What should a buyer do if the seller tries to sell the property to somebody else?

QUESTION: My buyer client entered into a contract to buy an MLS listing a couple of days ago. The listing agent just called to inform me that the seller has entered into a contract to sell the property to a different buyer, and is apparently taking the position that the contract between the seller and my buyer isn’t binding for some reason that wasn’t shared with the listing agent. The listing agent is just as shocked as I am. Can the seller get away with this? What should the buyer do?

ANSWER: Even if a buyer (“Buyer #1”) has a real estate sales contract with a seller, it is possible under North Carolina law for a second buyer (“Buyer #2”) to end up with title to the property, if a deed to Buyer #2 is executed and filed. In such a case, Buyer #1 would have a claim for breach of contract against the seller and would be entitled to recover any damages they incurred as a result of the seller’s breach. However, Buyer #1 wouldn’t have any claim to the property itself.

So what can Buyer #1 do? If Buyer #1 really wants the property, and the seller is unwilling to perform their contract with Buyer #1, they should consider hiring an attorney to file suit against the seller for specific performance of the contract, and also file a notice of lis pendens (which means “pending suit”). See NC General Statutes § 1-116. Once a lis pendens is filed, Buyer #2 would be “bound by all proceedings…to the same extent as if [they] were made a party to the action.” See NC General Statutes § 1-118. What that means is that if a court ultimately determines that Buyer #1 is entitled to specific performance of their contract, Buyer #1 would end up with the property and Buyer #2 would probably have a claim against the seller for breach of contract. Practically speaking, the filing of a notice of lis pendens would make it difficult for the seller and Buyer #2 to close on their contract because the existence of the lis pendens notice would be a cloud on title that would make it difficult, if not impossible, for Buyer #2 to obtain title insurance on the property and/or get a loan.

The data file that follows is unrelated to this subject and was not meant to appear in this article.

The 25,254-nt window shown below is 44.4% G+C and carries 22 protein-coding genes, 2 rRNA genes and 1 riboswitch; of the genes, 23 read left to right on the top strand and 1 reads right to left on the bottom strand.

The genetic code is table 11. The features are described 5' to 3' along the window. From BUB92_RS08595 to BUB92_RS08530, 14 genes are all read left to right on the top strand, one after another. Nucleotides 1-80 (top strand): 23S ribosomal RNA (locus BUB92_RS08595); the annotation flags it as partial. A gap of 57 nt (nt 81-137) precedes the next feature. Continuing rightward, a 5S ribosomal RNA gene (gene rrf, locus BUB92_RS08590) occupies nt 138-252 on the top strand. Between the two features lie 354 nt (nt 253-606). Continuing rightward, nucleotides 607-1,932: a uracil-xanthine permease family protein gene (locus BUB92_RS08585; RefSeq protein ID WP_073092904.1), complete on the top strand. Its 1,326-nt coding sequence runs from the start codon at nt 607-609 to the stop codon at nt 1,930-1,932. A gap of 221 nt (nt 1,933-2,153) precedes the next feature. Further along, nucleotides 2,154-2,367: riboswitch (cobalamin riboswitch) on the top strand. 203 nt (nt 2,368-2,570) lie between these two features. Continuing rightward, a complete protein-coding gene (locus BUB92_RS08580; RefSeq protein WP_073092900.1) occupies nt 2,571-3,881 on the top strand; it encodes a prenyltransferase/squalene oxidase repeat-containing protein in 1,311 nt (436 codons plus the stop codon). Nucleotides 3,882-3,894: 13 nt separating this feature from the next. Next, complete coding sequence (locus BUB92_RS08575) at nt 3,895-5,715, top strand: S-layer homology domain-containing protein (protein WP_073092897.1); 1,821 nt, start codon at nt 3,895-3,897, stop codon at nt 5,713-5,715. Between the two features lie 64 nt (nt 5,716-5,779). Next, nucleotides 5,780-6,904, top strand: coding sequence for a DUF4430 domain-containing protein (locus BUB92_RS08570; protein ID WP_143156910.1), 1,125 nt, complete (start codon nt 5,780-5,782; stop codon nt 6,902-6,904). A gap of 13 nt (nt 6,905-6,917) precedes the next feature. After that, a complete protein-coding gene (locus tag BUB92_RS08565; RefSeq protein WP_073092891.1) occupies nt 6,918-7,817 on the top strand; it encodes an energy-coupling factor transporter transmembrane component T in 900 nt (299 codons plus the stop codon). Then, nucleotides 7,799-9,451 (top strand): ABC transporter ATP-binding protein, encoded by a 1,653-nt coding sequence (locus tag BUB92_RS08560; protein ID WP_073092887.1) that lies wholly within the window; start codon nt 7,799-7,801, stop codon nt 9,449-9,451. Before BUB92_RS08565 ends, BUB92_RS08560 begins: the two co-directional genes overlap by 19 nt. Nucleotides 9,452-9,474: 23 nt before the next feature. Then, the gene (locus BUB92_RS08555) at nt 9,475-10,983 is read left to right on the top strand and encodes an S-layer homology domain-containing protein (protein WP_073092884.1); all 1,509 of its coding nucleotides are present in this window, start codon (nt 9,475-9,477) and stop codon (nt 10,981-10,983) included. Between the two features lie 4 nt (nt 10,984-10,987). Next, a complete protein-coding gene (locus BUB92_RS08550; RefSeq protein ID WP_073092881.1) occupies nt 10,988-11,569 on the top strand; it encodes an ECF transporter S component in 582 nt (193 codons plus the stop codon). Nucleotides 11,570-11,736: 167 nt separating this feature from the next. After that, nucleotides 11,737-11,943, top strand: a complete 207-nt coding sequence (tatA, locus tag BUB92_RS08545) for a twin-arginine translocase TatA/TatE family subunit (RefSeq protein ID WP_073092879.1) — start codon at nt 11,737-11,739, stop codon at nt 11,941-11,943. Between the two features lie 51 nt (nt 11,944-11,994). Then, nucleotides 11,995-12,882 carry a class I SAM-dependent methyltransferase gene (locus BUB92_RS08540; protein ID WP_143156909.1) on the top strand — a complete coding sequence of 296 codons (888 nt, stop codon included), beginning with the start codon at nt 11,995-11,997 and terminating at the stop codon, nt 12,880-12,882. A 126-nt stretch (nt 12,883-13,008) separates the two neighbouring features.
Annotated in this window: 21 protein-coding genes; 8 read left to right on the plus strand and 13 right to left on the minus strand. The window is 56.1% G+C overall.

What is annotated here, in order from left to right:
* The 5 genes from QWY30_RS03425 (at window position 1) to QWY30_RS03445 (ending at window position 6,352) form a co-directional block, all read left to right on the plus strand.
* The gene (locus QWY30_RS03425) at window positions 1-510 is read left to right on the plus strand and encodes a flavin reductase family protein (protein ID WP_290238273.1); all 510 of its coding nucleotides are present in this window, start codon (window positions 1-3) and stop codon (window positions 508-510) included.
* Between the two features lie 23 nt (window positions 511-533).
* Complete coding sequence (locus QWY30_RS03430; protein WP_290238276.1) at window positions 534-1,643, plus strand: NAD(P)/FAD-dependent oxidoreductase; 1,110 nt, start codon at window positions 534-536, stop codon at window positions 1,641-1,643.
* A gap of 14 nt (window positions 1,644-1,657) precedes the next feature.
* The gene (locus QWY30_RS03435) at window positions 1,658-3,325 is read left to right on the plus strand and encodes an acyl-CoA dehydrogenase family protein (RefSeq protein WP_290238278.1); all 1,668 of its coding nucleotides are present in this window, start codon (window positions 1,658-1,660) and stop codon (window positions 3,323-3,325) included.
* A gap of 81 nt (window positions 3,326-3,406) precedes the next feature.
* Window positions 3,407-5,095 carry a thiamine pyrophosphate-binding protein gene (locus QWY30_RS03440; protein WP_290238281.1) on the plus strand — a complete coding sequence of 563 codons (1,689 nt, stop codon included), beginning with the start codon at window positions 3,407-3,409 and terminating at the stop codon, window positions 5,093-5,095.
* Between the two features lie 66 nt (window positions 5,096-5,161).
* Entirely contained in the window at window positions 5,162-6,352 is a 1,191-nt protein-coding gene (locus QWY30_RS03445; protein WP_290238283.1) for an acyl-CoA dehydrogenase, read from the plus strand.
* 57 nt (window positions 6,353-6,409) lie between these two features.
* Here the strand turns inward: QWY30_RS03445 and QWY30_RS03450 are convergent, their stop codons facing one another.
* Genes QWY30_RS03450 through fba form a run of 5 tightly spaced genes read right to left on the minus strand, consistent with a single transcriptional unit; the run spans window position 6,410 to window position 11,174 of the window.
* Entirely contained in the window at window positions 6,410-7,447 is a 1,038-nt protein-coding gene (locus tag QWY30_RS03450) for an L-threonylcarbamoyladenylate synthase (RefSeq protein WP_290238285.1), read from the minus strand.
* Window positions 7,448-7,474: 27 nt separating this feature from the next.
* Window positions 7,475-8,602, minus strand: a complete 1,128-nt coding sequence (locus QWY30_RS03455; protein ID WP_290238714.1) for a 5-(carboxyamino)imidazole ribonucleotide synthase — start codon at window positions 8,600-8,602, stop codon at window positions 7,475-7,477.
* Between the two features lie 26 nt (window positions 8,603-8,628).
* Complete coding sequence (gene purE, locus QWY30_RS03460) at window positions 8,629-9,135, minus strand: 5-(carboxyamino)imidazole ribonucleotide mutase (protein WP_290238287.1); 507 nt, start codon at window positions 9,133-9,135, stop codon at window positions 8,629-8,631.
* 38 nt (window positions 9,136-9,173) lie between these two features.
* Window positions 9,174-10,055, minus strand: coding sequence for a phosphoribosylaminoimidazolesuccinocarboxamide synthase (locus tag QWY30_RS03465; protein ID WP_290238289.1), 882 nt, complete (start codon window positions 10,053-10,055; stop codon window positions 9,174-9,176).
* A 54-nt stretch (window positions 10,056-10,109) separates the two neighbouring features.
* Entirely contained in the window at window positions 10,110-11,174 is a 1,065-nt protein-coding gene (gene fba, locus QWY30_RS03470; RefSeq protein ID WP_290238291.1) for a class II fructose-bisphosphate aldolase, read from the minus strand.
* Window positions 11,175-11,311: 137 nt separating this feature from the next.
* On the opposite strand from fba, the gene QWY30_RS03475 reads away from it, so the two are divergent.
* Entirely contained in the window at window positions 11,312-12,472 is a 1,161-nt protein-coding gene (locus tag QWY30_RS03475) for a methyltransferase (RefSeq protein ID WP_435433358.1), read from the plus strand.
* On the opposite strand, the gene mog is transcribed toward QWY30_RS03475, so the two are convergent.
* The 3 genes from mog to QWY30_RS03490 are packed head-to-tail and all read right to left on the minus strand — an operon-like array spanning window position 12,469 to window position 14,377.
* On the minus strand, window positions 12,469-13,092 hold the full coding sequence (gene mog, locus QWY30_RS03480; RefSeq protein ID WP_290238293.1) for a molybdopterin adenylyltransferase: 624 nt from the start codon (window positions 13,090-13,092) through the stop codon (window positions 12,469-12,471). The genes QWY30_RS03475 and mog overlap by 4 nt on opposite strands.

In your scenario, you should strongly encourage your client to immediately seek legal counsel. If your client’s case is strong, the threat of filing suit and a lis pendens hopefully would be enough to discourage the seller and Buyer #2 from proceeding with their contract.

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